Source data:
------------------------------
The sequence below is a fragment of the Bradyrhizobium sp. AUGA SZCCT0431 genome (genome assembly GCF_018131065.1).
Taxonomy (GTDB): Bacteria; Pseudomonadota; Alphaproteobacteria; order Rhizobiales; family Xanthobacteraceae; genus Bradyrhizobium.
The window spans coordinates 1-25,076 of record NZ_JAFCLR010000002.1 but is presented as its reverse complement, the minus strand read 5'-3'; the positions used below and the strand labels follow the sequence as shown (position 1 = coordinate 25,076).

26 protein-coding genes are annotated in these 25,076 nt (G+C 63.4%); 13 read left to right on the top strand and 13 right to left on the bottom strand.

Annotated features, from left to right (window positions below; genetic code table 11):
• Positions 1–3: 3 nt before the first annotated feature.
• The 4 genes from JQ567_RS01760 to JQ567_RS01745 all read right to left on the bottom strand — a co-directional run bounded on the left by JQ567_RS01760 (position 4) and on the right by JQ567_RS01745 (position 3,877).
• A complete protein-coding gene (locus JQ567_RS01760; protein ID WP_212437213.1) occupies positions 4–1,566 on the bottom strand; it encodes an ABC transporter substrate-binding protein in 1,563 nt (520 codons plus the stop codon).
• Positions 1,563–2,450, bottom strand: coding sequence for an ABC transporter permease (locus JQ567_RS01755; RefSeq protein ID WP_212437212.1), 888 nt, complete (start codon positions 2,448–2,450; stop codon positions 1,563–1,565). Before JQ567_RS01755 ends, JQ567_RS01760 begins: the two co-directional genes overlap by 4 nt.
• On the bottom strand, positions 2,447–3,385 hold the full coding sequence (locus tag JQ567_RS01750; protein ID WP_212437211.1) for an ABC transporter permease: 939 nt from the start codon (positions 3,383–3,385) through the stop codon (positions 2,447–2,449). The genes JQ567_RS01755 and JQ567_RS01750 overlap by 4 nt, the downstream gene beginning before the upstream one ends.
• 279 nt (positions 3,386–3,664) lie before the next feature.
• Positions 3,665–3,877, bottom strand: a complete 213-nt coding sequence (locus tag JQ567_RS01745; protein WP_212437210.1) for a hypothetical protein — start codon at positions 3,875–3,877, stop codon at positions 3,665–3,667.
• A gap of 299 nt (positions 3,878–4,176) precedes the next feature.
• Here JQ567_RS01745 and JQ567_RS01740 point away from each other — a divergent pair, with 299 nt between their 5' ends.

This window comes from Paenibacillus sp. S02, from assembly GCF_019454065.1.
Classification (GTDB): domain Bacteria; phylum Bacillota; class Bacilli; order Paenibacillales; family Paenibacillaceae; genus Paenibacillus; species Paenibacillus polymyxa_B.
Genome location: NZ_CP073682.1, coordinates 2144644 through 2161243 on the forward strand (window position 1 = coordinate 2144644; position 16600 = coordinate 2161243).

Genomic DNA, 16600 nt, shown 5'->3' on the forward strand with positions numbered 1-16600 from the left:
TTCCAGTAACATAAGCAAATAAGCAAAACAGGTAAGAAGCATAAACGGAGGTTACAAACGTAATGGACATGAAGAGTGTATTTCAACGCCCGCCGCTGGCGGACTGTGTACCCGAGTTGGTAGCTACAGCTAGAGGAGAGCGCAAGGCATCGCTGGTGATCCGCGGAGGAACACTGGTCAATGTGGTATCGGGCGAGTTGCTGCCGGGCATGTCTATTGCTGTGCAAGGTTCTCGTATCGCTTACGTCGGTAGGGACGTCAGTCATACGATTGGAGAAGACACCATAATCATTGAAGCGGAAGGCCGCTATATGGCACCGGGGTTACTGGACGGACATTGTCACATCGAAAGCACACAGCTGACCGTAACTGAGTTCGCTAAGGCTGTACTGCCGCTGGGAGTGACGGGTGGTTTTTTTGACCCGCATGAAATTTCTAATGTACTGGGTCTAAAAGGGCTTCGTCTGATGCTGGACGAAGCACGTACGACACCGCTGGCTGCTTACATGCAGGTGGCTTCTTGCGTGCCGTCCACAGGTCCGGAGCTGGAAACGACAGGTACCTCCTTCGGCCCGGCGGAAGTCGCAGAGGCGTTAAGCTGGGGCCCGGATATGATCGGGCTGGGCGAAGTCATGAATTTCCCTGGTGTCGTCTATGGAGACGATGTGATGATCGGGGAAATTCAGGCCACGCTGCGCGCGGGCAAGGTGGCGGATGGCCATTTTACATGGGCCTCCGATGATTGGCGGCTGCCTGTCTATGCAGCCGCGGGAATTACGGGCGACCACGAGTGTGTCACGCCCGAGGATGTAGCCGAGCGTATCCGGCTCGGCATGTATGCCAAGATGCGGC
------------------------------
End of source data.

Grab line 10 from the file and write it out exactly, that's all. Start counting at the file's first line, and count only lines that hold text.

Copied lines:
• On the bottom strand, positions 2,447–3,385 hold the full coding sequence (locus tag JQ567_RS01750; protein ID WP_212437211.1) for an ABC transporter permease: 939 nt from the start codon (positions 3,383–3,385) through the stop codon (positions 2,447–2,449). The genes JQ567_RS01755 and JQ567_RS01750 overlap by 4 nt, the downstream gene beginning before the upstream one ends.